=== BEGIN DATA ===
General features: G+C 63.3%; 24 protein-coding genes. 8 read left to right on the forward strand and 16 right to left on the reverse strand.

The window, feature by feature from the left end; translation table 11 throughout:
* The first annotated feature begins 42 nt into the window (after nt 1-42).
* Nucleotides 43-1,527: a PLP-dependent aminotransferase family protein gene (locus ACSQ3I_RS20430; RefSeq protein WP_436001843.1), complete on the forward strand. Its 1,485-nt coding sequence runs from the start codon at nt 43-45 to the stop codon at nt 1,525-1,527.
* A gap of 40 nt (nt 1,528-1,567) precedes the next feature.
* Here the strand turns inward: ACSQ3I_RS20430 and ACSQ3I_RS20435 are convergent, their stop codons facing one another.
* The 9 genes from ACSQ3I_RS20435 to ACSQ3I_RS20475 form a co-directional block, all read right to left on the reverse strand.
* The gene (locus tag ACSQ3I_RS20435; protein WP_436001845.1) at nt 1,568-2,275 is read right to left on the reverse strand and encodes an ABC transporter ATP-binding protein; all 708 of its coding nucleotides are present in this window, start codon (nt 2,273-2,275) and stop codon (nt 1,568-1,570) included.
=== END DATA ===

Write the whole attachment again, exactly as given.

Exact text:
General features: G+C 63.3%; 24 protein-coding genes. 8 read left to right on the forward strand and 16 right to left on the reverse strand.

The window, feature by feature from the left end; translation table 11 throughout:
* The first annotated feature begins 42 nt into the window (after nt 1-42).
* Nucleotides 43-1,527: a PLP-dependent aminotransferase family protein gene (locus ACSQ3I_RS20430; RefSeq protein WP_436001843.1), complete on the forward strand. Its 1,485-nt coding sequence runs from the start codon at nt 43-45 to the stop codon at nt 1,525-1,527.
* A gap of 40 nt (nt 1,528-1,567) precedes the next feature.
* Here the strand turns inward: ACSQ3I_RS20430 and ACSQ3I_RS20435 are convergent, their stop codons facing one another.
* The 9 genes from ACSQ3I_RS20435 to ACSQ3I_RS20475 form a co-directional block, all read right to left on the reverse strand.
* The gene (locus tag ACSQ3I_RS20435; protein WP_436001845.1) at nt 1,568-2,275 is read right to left on the reverse strand and encodes an ABC transporter ATP-binding protein; all 708 of its coding nucleotides are present in this window, start codon (nt 2,273-2,275) and stop codon (nt 1,568-1,570) included.